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Paperback Blackshirts and Reds: Rational Fascism and the Overthrow of Communism Book

ISBN: 0872863298

ISBN13: 9780872863293

Blackshirts and Reds: Rational Fascism and the Overthrow of Communism

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Book Overview

A bold and entertaining exploration of the epic struggles of yesterday and today.

Blackshirts & Reds explores some of the big issues of our time: fascism, capitalism, communism, revolution, democracy, and ecology. These terms are often bandied about, but seldom explored in the original and exciting way that has become Michael Parenti's trademark.

Parenti shows how rational fascism renders service to capitalism, how...

Customer Reviews

7 ratings

Truly a modern classic

Michael Parenti's iconic work dismantling common myths about the Soviet Union

Excellent book, my first by Parenti

I've heard much about Parenti and his voice before reading this book and I was not disappointed. Parenti is not exactly a "fast" read, but it's more conversational and accessible than most history books. Everything I was reading felt like events I had already known, but Parenti takes history and polishes in such a way that you know longer have to think about these things as rumor or an alternate/passing thought about the USSR (because almost everything out there is constant unapologetic USSR bashing). It's objective in its own way, yet passionate. Can't wait to read more by this author.

Great work from Parenti

Succinct and accessible account of how industrialists side with fascists when their power is threatened. Timely work.

True Colors

An accessible critical analysis of the reactionary historical role of fascism by one of the most advanced and consistent scholars today.One wishes, though, that Parenti would have given more details on the early, corporatist designs of fascism -- designs which appear disturbingly similar to what institutional far-right planners and politicians in the U.S. are attempting to implement in the present context by whatever pretext they can to impose their more deceitful and technologically distracting but no less oppressive agenda on the entire world.Nevertheless, Blackshirts and Reds is an excellent overall criticism of fascism because it serves at least as importantly as a principled and unapologetic primer on the continuing practical relevance of Marxism to social change, the author making concisely clear why the honest study of Communist theory and practice -- undistorted by its dedicated enemies -- is no idle exercise in nostalgia, but a necessary prerequisite to really understand and transform present-day society.Parenti also includes, here and there, a welcome critique of Noam Chomsky, whose political shortcomings and acknowledged ignorance of and indifference to fundamental Marxism and its actual development may not be readily apparent to the casual observer unfamiliar with his particular anarchistic anticommunist bias, notwithstanding his progressive stand on certain issues whatever his way of reasoning.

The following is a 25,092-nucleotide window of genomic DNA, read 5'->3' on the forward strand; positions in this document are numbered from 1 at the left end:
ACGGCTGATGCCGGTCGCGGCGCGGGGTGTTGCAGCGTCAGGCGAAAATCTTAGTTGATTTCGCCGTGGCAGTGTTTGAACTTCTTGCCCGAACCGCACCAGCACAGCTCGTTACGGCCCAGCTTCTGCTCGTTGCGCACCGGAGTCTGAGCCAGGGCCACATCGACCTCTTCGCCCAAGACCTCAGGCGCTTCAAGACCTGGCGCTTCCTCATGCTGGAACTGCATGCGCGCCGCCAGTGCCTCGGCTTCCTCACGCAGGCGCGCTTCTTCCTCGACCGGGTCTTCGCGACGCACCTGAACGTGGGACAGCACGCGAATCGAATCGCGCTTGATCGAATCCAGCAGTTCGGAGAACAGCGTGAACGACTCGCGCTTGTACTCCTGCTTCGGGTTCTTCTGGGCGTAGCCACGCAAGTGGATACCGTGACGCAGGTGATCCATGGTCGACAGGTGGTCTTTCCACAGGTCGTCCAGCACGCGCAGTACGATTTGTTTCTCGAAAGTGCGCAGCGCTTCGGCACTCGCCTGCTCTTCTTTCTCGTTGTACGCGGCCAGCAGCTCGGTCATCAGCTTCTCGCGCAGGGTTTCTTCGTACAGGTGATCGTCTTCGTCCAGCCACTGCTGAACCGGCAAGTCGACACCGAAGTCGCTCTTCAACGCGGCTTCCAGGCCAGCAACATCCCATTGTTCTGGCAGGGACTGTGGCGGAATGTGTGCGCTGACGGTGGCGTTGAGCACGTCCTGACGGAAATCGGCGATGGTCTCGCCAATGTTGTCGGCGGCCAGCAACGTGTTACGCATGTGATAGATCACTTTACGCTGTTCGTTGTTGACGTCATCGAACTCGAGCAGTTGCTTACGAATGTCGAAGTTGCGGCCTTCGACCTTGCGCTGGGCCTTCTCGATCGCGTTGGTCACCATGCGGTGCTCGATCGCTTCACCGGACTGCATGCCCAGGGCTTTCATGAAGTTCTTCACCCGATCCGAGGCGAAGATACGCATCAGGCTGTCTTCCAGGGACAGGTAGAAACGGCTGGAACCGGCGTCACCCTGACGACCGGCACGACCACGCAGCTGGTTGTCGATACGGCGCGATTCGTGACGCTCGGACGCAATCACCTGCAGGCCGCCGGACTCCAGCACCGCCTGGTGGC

Bold and uncompromising

This is an unsparing, uncompromising defense of Marxism-Leninism from a respected scholar of political science. No politically engaged person should fail to read Parenti's book. It will be outrageous to some, inspirational to others, but thought provoking to all. The author takes on critics from the right and the left in a highly accessible writing style. His ideas are presented clearly and forcefully, without technical or theoretical jargon. Among his politically-charged topics: communism and fascism, revolution, delusions within the left, the collapse of the soviet bloc, and perhaps most important, the ongoing necessity of class analysis in a postmodern world. Parenti's book serves as a clear statement and reassessment of where Marxism-Leninism stands in a world that has seemingly rejected those ideas but whose triumphal market economies move increasingly in a Marxian direction. "Blackshirts and Reds" fills a huge gap for the general reader and is not to be missed.